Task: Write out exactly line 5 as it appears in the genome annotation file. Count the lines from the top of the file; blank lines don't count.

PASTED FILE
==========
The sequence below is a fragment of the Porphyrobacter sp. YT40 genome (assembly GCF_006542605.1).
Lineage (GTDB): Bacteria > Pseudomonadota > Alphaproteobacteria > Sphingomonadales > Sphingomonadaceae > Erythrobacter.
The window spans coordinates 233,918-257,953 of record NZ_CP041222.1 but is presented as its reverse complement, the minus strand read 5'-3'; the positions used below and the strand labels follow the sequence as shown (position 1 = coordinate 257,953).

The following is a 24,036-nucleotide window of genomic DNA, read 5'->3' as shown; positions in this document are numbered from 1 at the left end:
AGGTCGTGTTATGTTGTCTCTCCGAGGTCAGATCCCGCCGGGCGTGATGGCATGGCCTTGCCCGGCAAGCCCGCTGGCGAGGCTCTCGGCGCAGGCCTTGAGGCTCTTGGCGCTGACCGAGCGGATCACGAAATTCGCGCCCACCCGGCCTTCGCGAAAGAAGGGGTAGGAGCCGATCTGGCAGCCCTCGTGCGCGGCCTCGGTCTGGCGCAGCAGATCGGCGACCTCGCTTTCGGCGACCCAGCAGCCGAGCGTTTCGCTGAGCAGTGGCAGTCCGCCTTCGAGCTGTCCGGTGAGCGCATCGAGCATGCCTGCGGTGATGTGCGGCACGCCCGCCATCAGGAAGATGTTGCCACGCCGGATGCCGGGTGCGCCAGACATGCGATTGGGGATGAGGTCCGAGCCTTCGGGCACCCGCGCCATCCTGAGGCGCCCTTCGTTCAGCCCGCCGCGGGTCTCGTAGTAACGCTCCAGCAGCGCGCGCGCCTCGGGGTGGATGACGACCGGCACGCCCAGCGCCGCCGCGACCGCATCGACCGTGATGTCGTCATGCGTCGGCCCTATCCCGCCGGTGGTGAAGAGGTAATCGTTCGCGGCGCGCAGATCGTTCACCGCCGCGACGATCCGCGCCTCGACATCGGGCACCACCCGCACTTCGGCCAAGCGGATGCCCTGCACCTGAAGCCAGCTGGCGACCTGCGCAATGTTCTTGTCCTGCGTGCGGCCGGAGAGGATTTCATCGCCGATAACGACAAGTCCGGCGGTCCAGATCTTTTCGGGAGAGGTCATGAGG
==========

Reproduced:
AGGTCGTGTTATGTTGTCTCTCCGAGGTCAGATCCCGCCGGGCGTGATGGCATGGCCTTGCCCGGCAAGCCCGCTGGCGAGGCTCTCGGCGCAGGCCTTGAGGCTCTTGGCGCTGACCGAGCGGATCACGAAATTCGCGCCCACCCGGCCTTCGCGAAAGAAGGGGTAGGAGCCGATCTGGCAGCCCTCGTGCGCGGCCTCGGTCTGGCGCAGCAGATCGGCGACCTCGCTTTCGGCGACCCAGCAGCCGAGCGTTTCGCTGAGCAGTGGCAGTCCGCCTTCGAGCTGTCCGGTGAGCGCATCGAGCATGCCTGCGGTGATGTGCGGCACGCCCGCCATCAGGAAGATGTTGCCACGCCGGATGCCGGGTGCGCCAGACATGCGATTGGGGATGAGGTCCGAGCCTTCGGGCACCCGCGCCATCCTGAGGCGCCCTTCGTTCAGCCCGCCGCGGGTCTCGTAGTAACGCTCCAGCAGCGCGCGCGCCTCGGGGTGGATGACGACCGGCACGCCCAGCGCCGCCGCGACCGCATCGACCGTGATGTCGTCATGCGTCGGCCCTATCCCGCCGGTGGTGAAGAGGTAATCGTTCGCGGCGCGCAGATCGTTCACCGCCGCGACGATCCGCGCCTCGACATCGGGCACCACCCGCACTTCGGCCAAGCGGATGCCCTGCACCTGAAGCCAGCTGGCGACCTGCGCAATGTTCTTGTCCTGCGTGCGGCCGGAGAGGATTTCATCGCCGATAACGACAAGTCCGGCGGTCCAGATCTTTTCGGGAGAGGTCATGAGG